Agricultural systems integrating perennial grass-legume pastures in rotation with grain crops sustain high crop yields while preserving soil organic carbon (C s ) with low nitrogen (N) fertilizer inputs. We hypothesize that C s saturation in the topsoil may explain the favorable C and N cycling in these systems. We tested this hypothesis by evaluating and simulating three contrasting crop and pasture rotational systems from a 20-year no-till experiment in Treinta y Tres, Uruguay. The systems were: 1) Continuous annual cropping (CC); 2) crop-pasture rotation with two years of crops and four years of pastures (CP); and 3) perennial pasture (PP). Using the Cycles agroecosystems model, we evaluated the inclusion or exclusion of a C s saturation algorithm. The model simulated forage, soybean, and sorghum grain yields correctly, with low root mean square error (RMSE) of 1.5, 0.7 and 1.0 Mg ha −1 , respectively. Measurements show C s accretion and C s decline for the first and second half of the experiment, respectively. The C s accretion rate was highest for PP, while the C s decline was highest for CC (1.3 vs −0.6 Mg ha −1 y −1 of C). The model captured this C s dynamics and performed better when using the C s saturation algorithm than when excluding it (RMSE 4.7 vs 6.8 Mg C ha −1 and relative RMSE of 14% and 21% for the top 15-cm). The model with saturation simulated subsoil C s distribution with depth well, and simulated faster N turnover and greater N availability for the subsequent grain crop in CP vs CC. The results suggest that C s saturation, and by extension soil organic N saturation, underpin the sustainability of crop-pasture rotations, and that modeling C s saturation dynamics can be critical to reliably simulate complex crop-pasture rotational systems.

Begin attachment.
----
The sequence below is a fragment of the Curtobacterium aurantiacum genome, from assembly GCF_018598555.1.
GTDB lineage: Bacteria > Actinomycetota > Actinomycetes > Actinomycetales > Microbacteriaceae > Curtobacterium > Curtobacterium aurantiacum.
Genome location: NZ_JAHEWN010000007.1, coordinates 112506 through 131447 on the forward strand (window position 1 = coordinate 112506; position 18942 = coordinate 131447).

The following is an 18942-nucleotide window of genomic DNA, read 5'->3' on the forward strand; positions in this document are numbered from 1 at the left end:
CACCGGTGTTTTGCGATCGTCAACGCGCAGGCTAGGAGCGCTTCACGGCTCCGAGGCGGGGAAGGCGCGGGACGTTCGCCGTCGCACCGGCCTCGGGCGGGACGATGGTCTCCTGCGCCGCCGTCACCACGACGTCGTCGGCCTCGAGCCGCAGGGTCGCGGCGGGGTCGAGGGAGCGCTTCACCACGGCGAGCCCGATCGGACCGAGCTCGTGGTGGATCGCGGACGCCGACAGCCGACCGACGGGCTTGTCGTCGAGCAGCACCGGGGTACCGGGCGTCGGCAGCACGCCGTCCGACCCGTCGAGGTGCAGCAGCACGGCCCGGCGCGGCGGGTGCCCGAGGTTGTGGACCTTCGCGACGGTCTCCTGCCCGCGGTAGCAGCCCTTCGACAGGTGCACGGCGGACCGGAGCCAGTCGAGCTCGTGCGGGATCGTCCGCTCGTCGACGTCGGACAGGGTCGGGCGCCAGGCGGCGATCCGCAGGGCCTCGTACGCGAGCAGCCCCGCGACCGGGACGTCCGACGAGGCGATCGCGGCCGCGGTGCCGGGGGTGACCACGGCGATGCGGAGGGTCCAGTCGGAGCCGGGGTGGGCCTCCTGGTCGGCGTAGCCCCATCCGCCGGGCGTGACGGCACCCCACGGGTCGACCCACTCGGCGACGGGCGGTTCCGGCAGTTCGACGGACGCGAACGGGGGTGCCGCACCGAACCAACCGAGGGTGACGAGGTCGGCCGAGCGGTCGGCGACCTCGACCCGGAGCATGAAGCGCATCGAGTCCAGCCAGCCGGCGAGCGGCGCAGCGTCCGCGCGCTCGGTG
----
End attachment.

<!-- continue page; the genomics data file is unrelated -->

All Science Journal Classification (ASJC) codes
- Animal Science and Zoology
- Agronomy and Crop Science